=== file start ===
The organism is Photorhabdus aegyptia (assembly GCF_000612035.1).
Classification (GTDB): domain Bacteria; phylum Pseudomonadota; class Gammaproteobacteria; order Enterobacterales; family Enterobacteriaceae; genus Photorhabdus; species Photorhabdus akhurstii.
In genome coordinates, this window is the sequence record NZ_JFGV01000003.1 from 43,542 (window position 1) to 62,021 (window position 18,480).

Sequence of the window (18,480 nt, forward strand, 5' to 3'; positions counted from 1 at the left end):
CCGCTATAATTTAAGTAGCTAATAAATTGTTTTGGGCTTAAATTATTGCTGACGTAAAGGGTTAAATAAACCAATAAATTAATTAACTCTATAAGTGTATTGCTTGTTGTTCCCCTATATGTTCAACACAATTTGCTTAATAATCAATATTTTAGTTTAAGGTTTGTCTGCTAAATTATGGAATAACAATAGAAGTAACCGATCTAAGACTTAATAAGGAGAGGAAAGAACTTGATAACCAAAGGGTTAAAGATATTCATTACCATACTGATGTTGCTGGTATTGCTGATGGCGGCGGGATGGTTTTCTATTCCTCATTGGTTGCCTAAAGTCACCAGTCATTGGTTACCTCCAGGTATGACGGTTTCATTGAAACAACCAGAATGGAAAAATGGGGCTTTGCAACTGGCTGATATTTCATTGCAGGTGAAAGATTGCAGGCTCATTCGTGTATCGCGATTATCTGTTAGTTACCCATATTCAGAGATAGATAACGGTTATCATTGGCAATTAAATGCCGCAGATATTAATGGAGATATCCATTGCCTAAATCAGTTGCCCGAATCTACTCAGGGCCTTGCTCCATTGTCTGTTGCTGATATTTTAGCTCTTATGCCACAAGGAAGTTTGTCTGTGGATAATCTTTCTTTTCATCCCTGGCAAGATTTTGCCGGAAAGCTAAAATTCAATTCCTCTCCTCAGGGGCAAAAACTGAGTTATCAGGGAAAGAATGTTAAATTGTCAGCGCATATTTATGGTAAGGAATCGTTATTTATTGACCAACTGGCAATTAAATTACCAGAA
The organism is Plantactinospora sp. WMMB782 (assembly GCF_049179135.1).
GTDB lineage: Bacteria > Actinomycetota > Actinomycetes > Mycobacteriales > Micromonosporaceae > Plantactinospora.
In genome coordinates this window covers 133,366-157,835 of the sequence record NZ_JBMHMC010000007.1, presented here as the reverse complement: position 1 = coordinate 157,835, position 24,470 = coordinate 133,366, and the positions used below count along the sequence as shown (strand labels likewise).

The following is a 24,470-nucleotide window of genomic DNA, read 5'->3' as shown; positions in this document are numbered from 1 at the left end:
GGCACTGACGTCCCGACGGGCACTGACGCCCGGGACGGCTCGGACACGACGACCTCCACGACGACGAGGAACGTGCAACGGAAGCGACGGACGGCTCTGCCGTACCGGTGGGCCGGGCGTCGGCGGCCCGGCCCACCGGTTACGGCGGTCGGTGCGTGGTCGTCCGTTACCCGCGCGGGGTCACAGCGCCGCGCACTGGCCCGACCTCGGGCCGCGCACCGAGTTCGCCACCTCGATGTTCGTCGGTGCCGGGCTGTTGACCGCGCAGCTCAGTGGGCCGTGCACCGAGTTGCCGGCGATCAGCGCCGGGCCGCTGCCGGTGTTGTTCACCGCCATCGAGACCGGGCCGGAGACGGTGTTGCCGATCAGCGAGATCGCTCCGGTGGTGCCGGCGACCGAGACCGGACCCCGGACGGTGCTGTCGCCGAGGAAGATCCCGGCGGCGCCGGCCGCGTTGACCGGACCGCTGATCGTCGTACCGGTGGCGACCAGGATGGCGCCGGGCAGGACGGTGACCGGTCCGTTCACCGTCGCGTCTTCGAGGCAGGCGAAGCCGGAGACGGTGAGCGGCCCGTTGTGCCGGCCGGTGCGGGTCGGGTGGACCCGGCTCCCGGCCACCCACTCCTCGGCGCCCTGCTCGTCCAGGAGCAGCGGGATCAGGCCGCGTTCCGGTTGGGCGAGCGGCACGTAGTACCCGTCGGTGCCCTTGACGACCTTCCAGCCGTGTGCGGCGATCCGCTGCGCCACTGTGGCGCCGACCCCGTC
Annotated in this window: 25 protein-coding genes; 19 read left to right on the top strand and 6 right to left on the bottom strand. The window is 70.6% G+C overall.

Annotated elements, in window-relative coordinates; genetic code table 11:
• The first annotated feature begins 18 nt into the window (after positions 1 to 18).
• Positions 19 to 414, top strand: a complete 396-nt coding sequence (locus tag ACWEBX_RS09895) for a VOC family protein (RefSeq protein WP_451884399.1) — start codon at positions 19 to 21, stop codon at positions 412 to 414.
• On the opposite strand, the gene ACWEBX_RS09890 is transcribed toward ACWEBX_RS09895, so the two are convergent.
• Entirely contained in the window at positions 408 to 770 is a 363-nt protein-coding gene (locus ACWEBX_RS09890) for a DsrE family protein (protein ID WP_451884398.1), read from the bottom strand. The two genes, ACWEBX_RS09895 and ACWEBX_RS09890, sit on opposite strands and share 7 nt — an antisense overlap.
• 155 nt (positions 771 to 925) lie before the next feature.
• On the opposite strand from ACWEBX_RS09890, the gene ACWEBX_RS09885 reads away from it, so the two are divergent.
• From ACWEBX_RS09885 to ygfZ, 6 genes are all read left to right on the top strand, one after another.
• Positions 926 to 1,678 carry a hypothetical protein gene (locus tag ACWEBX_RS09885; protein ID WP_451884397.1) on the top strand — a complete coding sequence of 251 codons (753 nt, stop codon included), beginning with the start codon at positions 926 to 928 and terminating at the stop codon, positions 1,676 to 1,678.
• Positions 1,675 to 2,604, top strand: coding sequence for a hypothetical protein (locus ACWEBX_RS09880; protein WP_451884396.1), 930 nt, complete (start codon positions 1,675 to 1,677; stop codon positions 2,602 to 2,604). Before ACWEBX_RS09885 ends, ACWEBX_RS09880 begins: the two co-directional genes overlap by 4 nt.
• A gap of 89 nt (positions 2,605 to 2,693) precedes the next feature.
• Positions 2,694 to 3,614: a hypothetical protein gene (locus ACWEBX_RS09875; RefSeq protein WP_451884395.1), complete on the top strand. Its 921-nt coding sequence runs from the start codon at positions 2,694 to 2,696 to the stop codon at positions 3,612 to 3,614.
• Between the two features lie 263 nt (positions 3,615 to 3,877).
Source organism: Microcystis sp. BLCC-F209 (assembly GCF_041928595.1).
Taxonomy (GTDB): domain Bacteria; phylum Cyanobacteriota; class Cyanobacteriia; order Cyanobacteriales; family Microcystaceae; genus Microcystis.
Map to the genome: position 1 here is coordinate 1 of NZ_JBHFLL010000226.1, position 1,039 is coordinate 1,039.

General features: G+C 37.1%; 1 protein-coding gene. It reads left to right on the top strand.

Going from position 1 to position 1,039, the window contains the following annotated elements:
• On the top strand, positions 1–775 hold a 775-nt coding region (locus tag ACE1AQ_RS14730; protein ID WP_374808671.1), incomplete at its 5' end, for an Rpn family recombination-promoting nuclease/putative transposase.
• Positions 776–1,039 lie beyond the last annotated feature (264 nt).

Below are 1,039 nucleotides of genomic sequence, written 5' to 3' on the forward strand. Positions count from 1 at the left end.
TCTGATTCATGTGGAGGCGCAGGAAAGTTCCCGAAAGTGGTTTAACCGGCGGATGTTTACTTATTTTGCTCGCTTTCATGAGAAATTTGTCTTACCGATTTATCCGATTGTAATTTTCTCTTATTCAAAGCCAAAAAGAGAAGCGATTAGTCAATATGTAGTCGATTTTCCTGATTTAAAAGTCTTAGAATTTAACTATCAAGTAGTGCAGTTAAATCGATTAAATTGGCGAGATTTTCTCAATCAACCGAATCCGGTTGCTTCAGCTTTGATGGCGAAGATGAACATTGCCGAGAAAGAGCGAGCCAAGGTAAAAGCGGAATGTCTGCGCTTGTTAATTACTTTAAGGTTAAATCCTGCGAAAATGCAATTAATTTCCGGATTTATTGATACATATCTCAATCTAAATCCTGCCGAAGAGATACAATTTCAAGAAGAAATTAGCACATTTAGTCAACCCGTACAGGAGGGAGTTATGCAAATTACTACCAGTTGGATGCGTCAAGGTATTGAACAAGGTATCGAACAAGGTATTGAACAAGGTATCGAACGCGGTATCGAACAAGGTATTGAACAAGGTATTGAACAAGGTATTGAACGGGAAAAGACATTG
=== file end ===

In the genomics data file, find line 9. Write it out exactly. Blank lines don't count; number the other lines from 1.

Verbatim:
The following is a 24,470-nucleotide window of genomic DNA, read 5'->3' as shown; positions in this document are numbered from 1 at the left end: